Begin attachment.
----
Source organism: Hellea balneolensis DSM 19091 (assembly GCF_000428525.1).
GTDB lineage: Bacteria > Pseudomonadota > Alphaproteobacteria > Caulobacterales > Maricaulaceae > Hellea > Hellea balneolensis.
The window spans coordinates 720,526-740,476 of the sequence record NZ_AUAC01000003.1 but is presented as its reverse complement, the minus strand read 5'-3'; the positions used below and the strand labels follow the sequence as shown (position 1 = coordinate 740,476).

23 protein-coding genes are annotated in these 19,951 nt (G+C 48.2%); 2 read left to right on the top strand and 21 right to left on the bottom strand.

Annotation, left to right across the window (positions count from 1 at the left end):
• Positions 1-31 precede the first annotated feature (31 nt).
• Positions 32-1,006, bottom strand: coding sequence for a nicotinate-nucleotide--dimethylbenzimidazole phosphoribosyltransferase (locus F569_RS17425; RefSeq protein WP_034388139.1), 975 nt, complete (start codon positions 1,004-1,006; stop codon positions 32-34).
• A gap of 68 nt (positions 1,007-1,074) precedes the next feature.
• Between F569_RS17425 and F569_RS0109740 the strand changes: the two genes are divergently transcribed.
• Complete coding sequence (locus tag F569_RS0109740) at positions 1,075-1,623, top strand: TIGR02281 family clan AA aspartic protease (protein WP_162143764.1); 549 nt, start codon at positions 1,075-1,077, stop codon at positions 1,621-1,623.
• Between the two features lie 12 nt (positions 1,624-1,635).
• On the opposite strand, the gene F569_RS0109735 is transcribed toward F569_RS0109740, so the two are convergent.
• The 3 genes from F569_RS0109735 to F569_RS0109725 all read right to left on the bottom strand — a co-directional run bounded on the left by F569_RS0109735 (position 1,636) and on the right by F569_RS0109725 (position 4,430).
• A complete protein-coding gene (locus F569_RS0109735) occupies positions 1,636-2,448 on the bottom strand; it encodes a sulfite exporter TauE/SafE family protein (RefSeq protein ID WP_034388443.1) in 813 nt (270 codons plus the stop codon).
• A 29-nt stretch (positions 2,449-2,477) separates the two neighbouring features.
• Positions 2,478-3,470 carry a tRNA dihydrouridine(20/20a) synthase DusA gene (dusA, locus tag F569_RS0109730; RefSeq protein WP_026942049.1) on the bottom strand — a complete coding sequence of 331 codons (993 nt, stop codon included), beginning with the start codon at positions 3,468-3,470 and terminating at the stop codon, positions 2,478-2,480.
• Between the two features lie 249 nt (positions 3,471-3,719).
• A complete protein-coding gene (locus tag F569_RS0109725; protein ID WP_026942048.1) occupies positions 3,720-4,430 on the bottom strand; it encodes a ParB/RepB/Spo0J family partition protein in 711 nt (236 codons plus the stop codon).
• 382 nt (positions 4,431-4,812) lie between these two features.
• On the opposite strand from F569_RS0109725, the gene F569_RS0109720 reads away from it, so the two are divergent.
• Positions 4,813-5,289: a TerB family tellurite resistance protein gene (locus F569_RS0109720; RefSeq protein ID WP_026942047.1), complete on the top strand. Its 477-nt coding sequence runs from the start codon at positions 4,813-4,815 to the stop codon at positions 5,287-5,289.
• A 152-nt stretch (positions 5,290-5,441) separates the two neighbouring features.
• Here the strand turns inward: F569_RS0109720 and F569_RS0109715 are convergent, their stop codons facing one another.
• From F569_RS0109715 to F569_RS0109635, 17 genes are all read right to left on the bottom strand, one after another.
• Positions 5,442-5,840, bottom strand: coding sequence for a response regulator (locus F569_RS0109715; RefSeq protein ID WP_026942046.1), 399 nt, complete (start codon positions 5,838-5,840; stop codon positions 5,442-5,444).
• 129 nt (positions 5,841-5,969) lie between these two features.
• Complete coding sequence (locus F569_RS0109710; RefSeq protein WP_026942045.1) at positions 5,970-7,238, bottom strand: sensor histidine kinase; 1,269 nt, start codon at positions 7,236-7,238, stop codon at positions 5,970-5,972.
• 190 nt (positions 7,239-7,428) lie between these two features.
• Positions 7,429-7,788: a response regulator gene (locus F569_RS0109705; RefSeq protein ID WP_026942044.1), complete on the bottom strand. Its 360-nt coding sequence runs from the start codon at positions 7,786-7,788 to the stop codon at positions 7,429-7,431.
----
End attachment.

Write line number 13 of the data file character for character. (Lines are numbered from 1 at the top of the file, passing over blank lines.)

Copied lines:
• The 3 genes from F569_RS0109735 to F569_RS0109725 all read right to left on the bottom strand — a co-directional run bounded on the left by F569_RS0109735 (position 1,636) and on the right by F569_RS0109725 (position 4,430).